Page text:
- The Washington Times - Thursday, November 24, 2011

Jason Chimera wasn’t just the Washington Capitals’ overtime hero Wednesday night when he beat the Winnipeg Jets on a perfect backdoor play. With that goal, he became the team’s leading goal-scorer.

Chimera scored twice against Winnipeg to hit eight goals on the season.

“He’s been great. He’s been engaged,” coach Bruce Boudreau said. “He’s on one of those rolls where he hasn’t been on in a while.”

To put things into perspective, consider first that Alex Ovechkin has just seven goals in 20 games. And also that Chimera had 10 last season. His career high is 17, which he had in 2005-06 with the Edmonton Oilers.

So what’s the difference now?

“Well, I’ve just always had it. Was just going to wait until my later, mid-30s to get it going,” Chimera joked. “I don’t want to peak too early. I want to keep playing until I’m 45 so hopefully I’ll keep on getting better.”

Chimera just two months ago signed a two-year contract extension worth $3.5 million. He has been part of the Caps’ most effective line so far, the so-called “meat and potatoes line” along with Brooks Laich and Joel Ward but has also found success elsewhere.

Wednesday night, he was parked in the perfect place when Dennis Wideman exhibited some patience in the offensive zone.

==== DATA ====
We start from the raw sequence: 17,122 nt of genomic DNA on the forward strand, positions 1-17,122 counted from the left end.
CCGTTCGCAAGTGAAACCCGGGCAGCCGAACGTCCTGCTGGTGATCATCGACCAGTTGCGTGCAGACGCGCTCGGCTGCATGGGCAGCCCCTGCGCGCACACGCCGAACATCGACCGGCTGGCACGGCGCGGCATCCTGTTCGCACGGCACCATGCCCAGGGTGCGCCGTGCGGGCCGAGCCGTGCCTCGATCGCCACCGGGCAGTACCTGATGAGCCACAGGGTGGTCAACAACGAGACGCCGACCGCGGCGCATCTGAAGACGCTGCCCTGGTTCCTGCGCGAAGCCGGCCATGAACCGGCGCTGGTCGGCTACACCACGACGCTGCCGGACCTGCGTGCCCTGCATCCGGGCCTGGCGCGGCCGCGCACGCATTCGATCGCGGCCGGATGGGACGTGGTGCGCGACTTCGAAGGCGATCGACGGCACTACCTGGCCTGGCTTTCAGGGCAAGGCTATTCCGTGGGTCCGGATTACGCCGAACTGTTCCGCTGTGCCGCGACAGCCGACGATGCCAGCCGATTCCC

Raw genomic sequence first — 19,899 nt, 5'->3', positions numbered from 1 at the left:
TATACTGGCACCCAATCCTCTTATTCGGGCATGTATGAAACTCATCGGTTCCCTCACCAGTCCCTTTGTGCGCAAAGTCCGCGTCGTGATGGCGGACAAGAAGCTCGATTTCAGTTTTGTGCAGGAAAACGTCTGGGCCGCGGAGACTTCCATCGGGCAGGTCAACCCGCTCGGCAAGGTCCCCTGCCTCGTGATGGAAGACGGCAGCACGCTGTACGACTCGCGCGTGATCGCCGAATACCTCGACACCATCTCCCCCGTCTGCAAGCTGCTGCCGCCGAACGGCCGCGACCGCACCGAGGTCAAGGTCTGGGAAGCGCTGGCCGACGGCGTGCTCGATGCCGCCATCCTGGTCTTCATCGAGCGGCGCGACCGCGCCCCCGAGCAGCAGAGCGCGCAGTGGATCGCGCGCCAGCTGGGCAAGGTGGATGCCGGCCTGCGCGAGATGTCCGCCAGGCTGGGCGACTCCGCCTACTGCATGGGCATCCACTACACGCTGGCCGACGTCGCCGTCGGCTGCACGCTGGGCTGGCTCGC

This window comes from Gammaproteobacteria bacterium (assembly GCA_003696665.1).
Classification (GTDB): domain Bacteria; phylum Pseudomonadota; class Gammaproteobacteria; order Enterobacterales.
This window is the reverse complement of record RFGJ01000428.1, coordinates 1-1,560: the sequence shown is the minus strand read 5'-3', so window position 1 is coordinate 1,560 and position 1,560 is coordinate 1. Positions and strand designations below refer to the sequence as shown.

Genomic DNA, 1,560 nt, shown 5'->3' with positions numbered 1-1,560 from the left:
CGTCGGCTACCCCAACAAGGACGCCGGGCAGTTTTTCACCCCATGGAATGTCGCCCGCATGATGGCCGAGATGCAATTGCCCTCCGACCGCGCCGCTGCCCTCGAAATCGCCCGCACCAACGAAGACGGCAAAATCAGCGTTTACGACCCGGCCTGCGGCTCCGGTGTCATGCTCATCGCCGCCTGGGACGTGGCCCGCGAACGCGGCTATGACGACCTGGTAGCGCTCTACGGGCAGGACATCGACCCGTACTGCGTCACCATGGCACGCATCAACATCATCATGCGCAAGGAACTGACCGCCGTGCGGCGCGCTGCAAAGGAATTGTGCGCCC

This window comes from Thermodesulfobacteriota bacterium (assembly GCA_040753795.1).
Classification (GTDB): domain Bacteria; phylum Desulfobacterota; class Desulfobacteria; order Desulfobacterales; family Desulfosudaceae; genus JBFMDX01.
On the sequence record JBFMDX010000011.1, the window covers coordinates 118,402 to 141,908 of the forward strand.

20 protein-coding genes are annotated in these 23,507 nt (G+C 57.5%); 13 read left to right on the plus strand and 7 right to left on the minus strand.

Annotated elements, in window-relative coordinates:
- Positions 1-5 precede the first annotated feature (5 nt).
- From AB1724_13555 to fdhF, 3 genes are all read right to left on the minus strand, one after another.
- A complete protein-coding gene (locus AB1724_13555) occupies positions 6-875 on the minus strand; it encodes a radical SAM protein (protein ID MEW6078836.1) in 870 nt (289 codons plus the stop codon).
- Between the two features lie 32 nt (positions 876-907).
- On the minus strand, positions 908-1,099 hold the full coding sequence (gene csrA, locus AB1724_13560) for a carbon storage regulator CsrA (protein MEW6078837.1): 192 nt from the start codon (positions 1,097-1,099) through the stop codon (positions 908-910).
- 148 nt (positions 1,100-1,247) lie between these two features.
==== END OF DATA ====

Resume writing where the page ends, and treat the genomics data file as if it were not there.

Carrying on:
“Wides made a great play following up and I was just standing there waiting for it,” Chimera said. “It was a great play by Wides. He faked the goalie out, reloaded the shot and passed it.”

Chimera’s first goal against the Jets came as he cashed in on some hard work by Laich. But the 32-year-old speedster shouldn’t be robbed of any credit for being in the right place at the right time.

Speaking in serious terms about his eight-goal, early-season outburst, Chimera credited other guys for making plays for him.

“A lot of credit to my linemates. I’ve been playing with Brooks and [Alexander] Semin tonight, but most of all with Joel Ward, who I think does a good job getting pucks,” Chimera said.

Boudreau’s joy over Chimera’s start goes beyond winning games.

“I’m pretty happy for him, because he’s a guy that comes, he works every day,” the coach said. “He’s always got a smile on his face, and he keeps the team loose. It’s good to see good things happen to good people.”



Click to Read More

Click to Hide